Farmers' Perceptions of and Adaptations to Changing Climate in the Melamchi Valley of Nepal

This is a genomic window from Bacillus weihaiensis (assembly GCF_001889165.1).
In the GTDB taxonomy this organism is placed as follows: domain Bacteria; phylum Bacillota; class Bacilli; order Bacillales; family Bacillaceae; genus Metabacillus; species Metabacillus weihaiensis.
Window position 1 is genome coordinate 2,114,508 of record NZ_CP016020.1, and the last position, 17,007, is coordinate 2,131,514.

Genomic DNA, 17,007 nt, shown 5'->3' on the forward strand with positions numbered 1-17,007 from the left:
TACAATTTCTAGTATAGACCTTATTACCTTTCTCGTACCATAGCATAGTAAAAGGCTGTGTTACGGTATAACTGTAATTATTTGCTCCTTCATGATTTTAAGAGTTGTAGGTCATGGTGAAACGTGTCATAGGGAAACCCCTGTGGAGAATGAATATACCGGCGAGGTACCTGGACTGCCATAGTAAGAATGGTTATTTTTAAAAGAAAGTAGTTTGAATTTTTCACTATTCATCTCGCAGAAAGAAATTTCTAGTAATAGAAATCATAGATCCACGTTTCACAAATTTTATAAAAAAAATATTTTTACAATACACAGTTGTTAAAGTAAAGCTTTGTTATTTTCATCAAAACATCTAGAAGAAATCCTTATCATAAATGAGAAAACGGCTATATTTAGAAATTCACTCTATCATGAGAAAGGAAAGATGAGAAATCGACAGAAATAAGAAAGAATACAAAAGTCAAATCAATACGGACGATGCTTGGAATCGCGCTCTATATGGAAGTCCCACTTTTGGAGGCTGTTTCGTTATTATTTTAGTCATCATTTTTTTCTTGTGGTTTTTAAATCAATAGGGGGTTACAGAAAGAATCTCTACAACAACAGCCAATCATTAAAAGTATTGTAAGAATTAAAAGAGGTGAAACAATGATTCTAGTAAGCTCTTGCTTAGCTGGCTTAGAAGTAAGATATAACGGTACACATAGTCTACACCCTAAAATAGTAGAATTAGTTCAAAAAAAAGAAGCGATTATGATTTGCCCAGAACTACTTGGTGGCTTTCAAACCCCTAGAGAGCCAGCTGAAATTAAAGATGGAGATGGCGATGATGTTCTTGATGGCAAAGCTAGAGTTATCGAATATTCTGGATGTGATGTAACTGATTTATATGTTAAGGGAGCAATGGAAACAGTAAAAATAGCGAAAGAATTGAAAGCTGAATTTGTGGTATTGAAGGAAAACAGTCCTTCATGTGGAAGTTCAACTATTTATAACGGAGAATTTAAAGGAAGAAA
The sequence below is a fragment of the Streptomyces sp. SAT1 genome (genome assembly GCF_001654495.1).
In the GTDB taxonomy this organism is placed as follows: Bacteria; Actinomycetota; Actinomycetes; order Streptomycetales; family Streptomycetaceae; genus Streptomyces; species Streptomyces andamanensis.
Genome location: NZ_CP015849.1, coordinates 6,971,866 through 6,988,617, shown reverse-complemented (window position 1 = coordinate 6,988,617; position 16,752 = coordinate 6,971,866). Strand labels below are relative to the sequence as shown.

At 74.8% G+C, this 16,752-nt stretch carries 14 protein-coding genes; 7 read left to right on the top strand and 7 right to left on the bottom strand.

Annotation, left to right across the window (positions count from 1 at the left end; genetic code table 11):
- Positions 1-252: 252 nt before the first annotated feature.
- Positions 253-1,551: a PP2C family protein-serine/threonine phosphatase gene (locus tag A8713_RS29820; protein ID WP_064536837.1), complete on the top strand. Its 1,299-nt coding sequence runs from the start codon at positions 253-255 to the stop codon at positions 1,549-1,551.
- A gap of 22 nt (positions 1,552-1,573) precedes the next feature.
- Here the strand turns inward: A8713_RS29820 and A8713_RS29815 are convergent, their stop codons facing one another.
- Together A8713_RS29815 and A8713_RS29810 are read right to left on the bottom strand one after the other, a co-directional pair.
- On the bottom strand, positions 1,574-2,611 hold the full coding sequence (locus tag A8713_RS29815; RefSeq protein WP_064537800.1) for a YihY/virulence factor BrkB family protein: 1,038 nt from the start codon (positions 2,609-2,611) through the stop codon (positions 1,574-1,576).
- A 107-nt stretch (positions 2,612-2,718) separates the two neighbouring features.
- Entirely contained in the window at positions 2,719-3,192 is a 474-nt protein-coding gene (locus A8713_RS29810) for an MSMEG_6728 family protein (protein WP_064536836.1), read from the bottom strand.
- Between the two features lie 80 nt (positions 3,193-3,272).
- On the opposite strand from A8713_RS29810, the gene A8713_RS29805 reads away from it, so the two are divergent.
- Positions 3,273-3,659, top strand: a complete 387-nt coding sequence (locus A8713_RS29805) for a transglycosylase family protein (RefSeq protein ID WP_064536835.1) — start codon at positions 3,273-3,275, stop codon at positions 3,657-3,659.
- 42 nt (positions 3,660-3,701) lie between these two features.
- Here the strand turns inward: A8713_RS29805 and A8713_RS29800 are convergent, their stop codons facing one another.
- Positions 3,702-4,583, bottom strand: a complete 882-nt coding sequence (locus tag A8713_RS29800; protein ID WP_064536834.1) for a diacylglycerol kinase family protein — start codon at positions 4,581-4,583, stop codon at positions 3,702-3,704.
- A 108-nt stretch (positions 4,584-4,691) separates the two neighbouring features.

Knowledge of farmers’ perceptions of and adaptations to climate change is important to inform policies addressing the risk of climate change to farmers. This case study explored those issues in the Melamchi Valley of Nepal through a survey of 365 households and focus group discussions in 6 communities using a Community-Based Risk Screening Tool–Adaptation and Livelihoods (CRiSTAL). Analysis of climate trends in the study area for 1979–2009 showed that mean annual temperatures rose by 1.02°C and the frequency of drought increased measurably after 2003. Farmers reported increases in crop pests, hailstorms, landslides, floods, thunderstorms, and erratic precipitation as climate-related hazards affecting agriculture. They responded in a variety of ways including changing farming practices, selling livestock, milk, and eggs, and engaging in daily wage labor and seasonal labor migration. With more efficient support and planning, some of these measures could be adjusted to better meet current and future risks from climate change.